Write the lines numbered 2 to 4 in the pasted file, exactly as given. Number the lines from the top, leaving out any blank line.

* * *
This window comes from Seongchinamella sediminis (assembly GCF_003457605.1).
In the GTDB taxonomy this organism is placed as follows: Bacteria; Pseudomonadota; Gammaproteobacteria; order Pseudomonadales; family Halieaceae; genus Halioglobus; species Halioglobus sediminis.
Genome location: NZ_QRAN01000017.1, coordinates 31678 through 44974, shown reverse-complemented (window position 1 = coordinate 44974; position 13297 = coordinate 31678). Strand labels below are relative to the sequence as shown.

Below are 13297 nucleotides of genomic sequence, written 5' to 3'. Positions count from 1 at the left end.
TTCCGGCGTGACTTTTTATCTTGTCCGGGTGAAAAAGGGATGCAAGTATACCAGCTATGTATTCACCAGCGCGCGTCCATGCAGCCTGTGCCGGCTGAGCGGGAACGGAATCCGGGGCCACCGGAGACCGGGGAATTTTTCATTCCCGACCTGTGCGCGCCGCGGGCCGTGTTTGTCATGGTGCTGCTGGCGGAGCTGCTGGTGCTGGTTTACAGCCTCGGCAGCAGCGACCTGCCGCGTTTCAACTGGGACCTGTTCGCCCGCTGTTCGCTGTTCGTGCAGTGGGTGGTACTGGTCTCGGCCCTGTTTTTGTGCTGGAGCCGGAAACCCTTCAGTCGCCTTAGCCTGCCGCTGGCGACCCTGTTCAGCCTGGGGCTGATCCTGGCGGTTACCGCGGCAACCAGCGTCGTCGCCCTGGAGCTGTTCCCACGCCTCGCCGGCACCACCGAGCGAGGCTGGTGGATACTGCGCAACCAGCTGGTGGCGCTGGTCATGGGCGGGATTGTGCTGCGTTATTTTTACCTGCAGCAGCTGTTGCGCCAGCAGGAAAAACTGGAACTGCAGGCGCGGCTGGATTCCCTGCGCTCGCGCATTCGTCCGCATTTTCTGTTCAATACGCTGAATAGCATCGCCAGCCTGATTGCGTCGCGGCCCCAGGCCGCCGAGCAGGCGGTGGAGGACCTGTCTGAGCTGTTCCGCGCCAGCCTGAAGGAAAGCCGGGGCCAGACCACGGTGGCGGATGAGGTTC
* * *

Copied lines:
In the GTDB taxonomy this organism is placed as follows: Bacteria; Pseudomonadota; Gammaproteobacteria; order Pseudomonadales; family Halieaceae; genus Halioglobus; species Halioglobus sediminis.
Genome location: NZ_QRAN01000017.1, coordinates 31678 through 44974, shown reverse-complemented (window position 1 = coordinate 44974; position 13297 = coordinate 31678). Strand labels below are relative to the sequence as shown.

Below are 13297 nucleotides of genomic sequence, written 5' to 3'. Positions count from 1 at the left end.